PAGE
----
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Housing minister Kevin Stewart launches new best practice guide for tenant scrutiny

A Scottish government minister launched a new guide to scrutiny for social tenants during a keynote speech to an annual conference of housing professionals.

Kevin Stewart MSP, minister for local government and housing, presented the best practice guide to embedding tenant scrutiny in social housing, at Chartered Institute of Housing (CIH) Scotland’s conference in Glasgow this week.

Scrutiny involves adopting a tenant-centred approach to landlord activities. It gives tenants the power to work collaboratively with landlords on decisions about service delivery through a detailed understanding of performance, including performance data. The new guide sets out the opportunities and challenges of establishing effective tenant scrutiny activities.

Entitled ‘Developing effective tenant scrutiny: A practice guide for landlords and tenants’, the guide is one of the outcomes of a three-year training and learning programme ‘Stepping Up to Scrutiny’ delivered on behalf of the Scottish Government through a partnership between CIH Scotland and HouseMark Scotland.

“I am delighted that our ‘Stepping up to Scrutiny Programme’ has empowered tenants to work collaboratively with their landlords and develop their skills, knowledge and confidence in performance monitoring to continually improve service standards,” said Stewart.

“I have been very impressed that many landlords have incorporated tenant scrutiny into their routine business planning. Having the Trainer Toolkit and Scrutiny Practice Guide for Tenants and Landlords will help the sector continue the excellent work developed in this Programme and keep scrutiny at the forefront of landlords’ activities.”

The guide features several examples of scrutiny in practice. It concludes with a number of tips on how to ‘get it right’. These include being clear about what you want scrutiny to achieve and emphasising that, in order to deliver meaningful outcomes, tenant scrutiny panels need to be empowered to have a real impact on decision-making processes.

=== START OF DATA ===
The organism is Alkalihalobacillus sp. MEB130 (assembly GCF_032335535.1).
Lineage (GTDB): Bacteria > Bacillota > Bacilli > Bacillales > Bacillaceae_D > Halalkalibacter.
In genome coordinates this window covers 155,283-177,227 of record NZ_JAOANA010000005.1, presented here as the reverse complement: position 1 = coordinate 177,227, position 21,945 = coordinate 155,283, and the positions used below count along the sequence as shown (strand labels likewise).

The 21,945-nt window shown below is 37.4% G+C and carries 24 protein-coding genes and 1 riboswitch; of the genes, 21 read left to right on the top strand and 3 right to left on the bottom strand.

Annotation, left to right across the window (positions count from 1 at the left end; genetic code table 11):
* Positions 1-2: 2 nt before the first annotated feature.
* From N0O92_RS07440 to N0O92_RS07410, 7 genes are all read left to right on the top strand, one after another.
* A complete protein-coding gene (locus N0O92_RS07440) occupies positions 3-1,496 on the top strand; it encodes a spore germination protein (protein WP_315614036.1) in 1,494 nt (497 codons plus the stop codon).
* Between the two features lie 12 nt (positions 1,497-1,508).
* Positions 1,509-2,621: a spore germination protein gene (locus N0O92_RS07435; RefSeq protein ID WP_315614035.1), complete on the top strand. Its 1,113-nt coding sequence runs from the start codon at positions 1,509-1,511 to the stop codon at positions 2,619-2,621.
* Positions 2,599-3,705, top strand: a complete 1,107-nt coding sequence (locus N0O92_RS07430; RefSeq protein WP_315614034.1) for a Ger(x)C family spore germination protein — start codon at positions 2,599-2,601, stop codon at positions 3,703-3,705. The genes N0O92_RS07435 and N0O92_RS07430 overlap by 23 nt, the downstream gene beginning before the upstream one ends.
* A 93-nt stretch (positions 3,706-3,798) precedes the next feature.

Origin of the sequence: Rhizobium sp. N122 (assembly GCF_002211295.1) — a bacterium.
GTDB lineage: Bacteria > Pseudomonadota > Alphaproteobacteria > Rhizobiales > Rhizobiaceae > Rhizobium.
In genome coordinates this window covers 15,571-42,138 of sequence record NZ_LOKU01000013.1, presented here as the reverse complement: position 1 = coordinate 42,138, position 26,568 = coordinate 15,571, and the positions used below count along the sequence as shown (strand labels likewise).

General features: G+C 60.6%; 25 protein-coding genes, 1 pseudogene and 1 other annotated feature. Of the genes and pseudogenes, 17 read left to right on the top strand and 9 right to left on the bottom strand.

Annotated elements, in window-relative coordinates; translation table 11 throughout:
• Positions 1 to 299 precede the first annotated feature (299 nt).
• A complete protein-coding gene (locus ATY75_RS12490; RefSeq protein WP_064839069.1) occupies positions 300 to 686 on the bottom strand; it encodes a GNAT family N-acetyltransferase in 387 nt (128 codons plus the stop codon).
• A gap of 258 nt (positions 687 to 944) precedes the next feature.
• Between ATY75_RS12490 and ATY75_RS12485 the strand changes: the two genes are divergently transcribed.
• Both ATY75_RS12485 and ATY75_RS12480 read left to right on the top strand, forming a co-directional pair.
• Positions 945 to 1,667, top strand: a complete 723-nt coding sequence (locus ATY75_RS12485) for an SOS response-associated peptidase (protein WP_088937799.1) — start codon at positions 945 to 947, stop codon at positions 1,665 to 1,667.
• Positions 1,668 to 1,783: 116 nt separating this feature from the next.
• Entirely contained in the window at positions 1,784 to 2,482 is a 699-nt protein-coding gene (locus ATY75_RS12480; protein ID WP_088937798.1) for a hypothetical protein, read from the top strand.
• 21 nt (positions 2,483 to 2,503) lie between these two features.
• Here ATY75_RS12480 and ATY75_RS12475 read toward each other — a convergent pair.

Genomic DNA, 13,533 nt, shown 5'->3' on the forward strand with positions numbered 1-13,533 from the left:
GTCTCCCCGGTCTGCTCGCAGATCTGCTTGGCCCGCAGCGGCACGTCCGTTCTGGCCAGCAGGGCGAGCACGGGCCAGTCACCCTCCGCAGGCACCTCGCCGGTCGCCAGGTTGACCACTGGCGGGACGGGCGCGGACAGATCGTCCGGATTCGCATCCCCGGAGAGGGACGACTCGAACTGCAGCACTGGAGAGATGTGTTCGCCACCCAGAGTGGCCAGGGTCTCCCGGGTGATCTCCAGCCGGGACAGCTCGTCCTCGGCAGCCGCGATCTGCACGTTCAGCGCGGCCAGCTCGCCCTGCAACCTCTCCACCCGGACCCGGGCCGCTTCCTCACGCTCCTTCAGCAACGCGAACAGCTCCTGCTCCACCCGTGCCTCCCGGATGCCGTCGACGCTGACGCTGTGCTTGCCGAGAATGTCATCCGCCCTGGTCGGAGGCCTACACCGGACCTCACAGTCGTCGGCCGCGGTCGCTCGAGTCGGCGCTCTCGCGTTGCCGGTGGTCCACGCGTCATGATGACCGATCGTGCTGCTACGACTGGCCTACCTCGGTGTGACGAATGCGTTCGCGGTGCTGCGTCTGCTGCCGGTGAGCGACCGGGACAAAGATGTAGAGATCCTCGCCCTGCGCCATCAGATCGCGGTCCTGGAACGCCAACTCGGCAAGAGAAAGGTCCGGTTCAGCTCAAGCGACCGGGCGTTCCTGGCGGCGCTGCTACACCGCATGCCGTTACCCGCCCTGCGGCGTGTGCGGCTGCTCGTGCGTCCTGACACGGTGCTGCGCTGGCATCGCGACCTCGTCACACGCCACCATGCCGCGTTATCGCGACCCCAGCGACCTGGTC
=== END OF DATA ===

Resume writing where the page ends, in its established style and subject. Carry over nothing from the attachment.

As part of a longer term legacy, the training materials used during the programme have been developed into a training toolkit, which is also available to download for free.

The guide and Toolkit sets out the role tenant scrutiny can play in delivering four key objectives:

  • To support better tenant engagement and empowerment
  • To ensure effective and efficient governance
  • To review and challenge performance, identifying options for service improvements and efficiencies
  • To provide better outcomes and standards for tenants and other customers

“This new practice guide and training toolkit are an important contribution to CIH Scotland’s role as the home of professional standards for the Scottish housing sector,” said Annie, Mauger, executive director of CIH Scotland. “We hope it will be a huge support to our members in the social housing sector in their ongoing work to deliver services that are responsive to the needs of their tenants.”

Kirsty Wells, head of HouseMark Scotland added: “HouseMark Scotland is well known for its work on the Value for Money agenda in social housing. Given our experience, we were very pleased to have been able to make an active contribution to the preparation of this practice guide and toolkit I think they will be really useful tools for encouraging a best practice approach to tenant scrutiny, as well as helping social landlords achieve improved value for money."

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